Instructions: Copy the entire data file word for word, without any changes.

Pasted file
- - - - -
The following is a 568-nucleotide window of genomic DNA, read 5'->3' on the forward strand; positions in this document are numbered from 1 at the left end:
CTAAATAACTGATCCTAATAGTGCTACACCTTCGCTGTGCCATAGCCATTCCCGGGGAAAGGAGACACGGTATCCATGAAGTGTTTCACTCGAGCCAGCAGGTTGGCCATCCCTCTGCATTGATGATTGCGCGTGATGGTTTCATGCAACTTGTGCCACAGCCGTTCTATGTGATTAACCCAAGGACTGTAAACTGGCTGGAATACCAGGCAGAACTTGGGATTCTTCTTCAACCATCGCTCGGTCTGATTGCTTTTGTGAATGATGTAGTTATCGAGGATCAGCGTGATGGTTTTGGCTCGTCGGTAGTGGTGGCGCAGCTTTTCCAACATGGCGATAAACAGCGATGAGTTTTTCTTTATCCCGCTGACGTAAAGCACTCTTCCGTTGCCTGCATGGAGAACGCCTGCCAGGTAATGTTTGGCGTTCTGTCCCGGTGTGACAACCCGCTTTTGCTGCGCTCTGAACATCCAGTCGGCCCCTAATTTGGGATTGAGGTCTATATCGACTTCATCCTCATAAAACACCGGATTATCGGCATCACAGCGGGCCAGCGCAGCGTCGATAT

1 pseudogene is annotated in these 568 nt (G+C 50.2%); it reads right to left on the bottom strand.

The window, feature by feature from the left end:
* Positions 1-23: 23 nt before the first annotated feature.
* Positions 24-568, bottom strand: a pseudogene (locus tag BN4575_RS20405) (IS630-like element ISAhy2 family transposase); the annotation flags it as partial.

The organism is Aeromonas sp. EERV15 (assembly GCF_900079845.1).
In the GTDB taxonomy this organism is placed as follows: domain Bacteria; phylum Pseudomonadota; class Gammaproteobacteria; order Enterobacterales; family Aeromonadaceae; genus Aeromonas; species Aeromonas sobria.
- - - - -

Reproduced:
The following is a 568-nucleotide window of genomic DNA, read 5'->3' on the forward strand; positions in this document are numbered from 1 at the left end:
CTAAATAACTGATCCTAATAGTGCTACACCTTCGCTGTGCCATAGCCATTCCCGGGGAAAGGAGACACGGTATCCATGAAGTGTTTCACTCGAGCCAGCAGGTTGGCCATCCCTCTGCATTGATGATTGCGCGTGATGGTTTCATGCAACTTGTGCCACAGCCGTTCTATGTGATTAACCCAAGGACTGTAAACTGGCTGGAATACCAGGCAGAACTTGGGATTCTTCTTCAACCATCGCTCGGTCTGATTGCTTTTGTGAATGATGTAGTTATCGAGGATCAGCGTGATGGTTTTGGCTCGTCGGTAGTGGTGGCGCAGCTTTTCCAACATGGCGATAAACAGCGATGAGTTTTTCTTTATCCCGCTGACGTAAAGCACTCTTCCGTTGCCTGCATGGAGAACGCCTGCCAGGTAATGTTTGGCGTTCTGTCCCGGTGTGACAACCCGCTTTTGCTGCGCTCTGAACATCCAGTCGGCCCCTAATTTGGGATTGAGGTCTATATCGACTTCATCCTCATAAAACACCGGATTATCGGCATCACAGCGGGCCAGCGCAGCGTCGATAT

1 pseudogene is annotated in these 568 nt (G+C 50.2%); it reads right to left on the bottom strand.

The window, feature by feature from the left end:
* Positions 1-23: 23 nt before the first annotated feature.
* Positions 24-568, bottom strand: a pseudogene (locus tag BN4575_RS20405) (IS630-like element ISAhy2 family transposase); the annotation flags it as partial.

The organism is Aeromonas sp. EERV15 (assembly GCF_900079845.1).
In the GTDB taxonomy this organism is placed as follows: domain Bacteria; phylum Pseudomonadota; class Gammaproteobacteria; order Enterobacterales; family Aeromonadaceae; genus Aeromonas; species Aeromonas sobria.